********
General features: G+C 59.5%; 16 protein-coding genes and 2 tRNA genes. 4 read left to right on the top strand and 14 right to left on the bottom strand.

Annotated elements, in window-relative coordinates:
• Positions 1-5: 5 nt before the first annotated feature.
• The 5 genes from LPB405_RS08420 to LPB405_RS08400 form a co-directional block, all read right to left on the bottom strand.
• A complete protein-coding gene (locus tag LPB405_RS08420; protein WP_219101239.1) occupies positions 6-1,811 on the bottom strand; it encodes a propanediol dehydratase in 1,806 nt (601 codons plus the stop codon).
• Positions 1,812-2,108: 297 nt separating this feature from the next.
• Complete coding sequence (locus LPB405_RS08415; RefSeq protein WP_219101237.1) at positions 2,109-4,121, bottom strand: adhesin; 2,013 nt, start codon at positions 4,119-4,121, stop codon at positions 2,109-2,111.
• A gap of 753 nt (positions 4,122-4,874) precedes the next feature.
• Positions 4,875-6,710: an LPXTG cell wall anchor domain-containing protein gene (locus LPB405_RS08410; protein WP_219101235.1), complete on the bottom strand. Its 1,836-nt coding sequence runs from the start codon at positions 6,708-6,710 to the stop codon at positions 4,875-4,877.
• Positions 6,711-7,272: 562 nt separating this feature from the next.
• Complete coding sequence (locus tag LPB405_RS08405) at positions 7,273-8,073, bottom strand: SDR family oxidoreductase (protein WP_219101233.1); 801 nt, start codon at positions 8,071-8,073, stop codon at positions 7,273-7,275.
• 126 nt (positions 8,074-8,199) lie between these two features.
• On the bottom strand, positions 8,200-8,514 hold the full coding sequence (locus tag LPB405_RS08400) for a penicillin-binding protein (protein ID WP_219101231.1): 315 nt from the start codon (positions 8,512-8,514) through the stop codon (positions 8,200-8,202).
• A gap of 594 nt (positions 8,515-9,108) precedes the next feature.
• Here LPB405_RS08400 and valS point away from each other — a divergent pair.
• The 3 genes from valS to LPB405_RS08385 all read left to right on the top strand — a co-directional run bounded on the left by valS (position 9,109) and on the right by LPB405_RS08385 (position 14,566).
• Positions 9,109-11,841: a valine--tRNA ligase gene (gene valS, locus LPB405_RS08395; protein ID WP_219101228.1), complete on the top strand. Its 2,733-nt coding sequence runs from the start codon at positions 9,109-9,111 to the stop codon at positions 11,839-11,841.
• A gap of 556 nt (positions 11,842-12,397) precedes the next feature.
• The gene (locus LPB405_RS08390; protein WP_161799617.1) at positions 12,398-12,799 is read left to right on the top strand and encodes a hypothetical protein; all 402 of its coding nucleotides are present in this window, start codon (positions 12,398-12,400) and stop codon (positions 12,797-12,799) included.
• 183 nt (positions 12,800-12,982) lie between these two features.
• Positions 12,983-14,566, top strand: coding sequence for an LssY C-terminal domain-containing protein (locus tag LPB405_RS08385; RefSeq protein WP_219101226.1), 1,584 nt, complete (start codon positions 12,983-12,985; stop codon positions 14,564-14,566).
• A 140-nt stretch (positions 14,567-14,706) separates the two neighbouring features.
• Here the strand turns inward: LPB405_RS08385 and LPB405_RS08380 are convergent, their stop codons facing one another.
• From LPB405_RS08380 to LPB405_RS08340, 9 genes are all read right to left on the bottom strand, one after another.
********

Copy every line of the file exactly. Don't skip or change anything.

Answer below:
General features: G+C 59.5%; 16 protein-coding genes and 2 tRNA genes. 4 read left to right on the top strand and 14 right to left on the bottom strand.

Annotated elements, in window-relative coordinates:
• Positions 1-5: 5 nt before the first annotated feature.
• The 5 genes from LPB405_RS08420 to LPB405_RS08400 form a co-directional block, all read right to left on the bottom strand.
• A complete protein-coding gene (locus tag LPB405_RS08420; protein WP_219101239.1) occupies positions 6-1,811 on the bottom strand; it encodes a propanediol dehydratase in 1,806 nt (601 codons plus the stop codon).
• Positions 1,812-2,108: 297 nt separating this feature from the next.
• Complete coding sequence (locus LPB405_RS08415; RefSeq protein WP_219101237.1) at positions 2,109-4,121, bottom strand: adhesin; 2,013 nt, start codon at positions 4,119-4,121, stop codon at positions 2,109-2,111.
• A gap of 753 nt (positions 4,122-4,874) precedes the next feature.
• Positions 4,875-6,710: an LPXTG cell wall anchor domain-containing protein gene (locus LPB405_RS08410; protein WP_219101235.1), complete on the bottom strand. Its 1,836-nt coding sequence runs from the start codon at positions 6,708-6,710 to the stop codon at positions 4,875-4,877.
• Positions 6,711-7,272: 562 nt separating this feature from the next.
• Complete coding sequence (locus tag LPB405_RS08405) at positions 7,273-8,073, bottom strand: SDR family oxidoreductase (protein WP_219101233.1); 801 nt, start codon at positions 8,071-8,073, stop codon at positions 7,273-7,275.
• 126 nt (positions 8,074-8,199) lie between these two features.
• On the bottom strand, positions 8,200-8,514 hold the full coding sequence (locus tag LPB405_RS08400) for a penicillin-binding protein (protein ID WP_219101231.1): 315 nt from the start codon (positions 8,512-8,514) through the stop codon (positions 8,200-8,202).
• A gap of 594 nt (positions 8,515-9,108) precedes the next feature.
• Here LPB405_RS08400 and valS point away from each other — a divergent pair.
• The 3 genes from valS to LPB405_RS08385 all read left to right on the top strand — a co-directional run bounded on the left by valS (position 9,109) and on the right by LPB405_RS08385 (position 14,566).
• Positions 9,109-11,841: a valine--tRNA ligase gene (gene valS, locus LPB405_RS08395; protein ID WP_219101228.1), complete on the top strand. Its 2,733-nt coding sequence runs from the start codon at positions 9,109-9,111 to the stop codon at positions 11,839-11,841.
• A gap of 556 nt (positions 11,842-12,397) precedes the next feature.
• The gene (locus LPB405_RS08390; protein WP_161799617.1) at positions 12,398-12,799 is read left to right on the top strand and encodes a hypothetical protein; all 402 of its coding nucleotides are present in this window, start codon (positions 12,398-12,400) and stop codon (positions 12,797-12,799) included.
• 183 nt (positions 12,800-12,982) lie between these two features.
• Positions 12,983-14,566, top strand: coding sequence for an LssY C-terminal domain-containing protein (locus tag LPB405_RS08385; RefSeq protein WP_219101226.1), 1,584 nt, complete (start codon positions 12,983-12,985; stop codon positions 14,564-14,566).
• A 140-nt stretch (positions 14,567-14,706) separates the two neighbouring features.
• Here the strand turns inward: LPB405_RS08385 and LPB405_RS08380 are convergent, their stop codons facing one another.
• From LPB405_RS08380 to LPB405_RS08340, 9 genes are all read right to left on the bottom strand, one after another.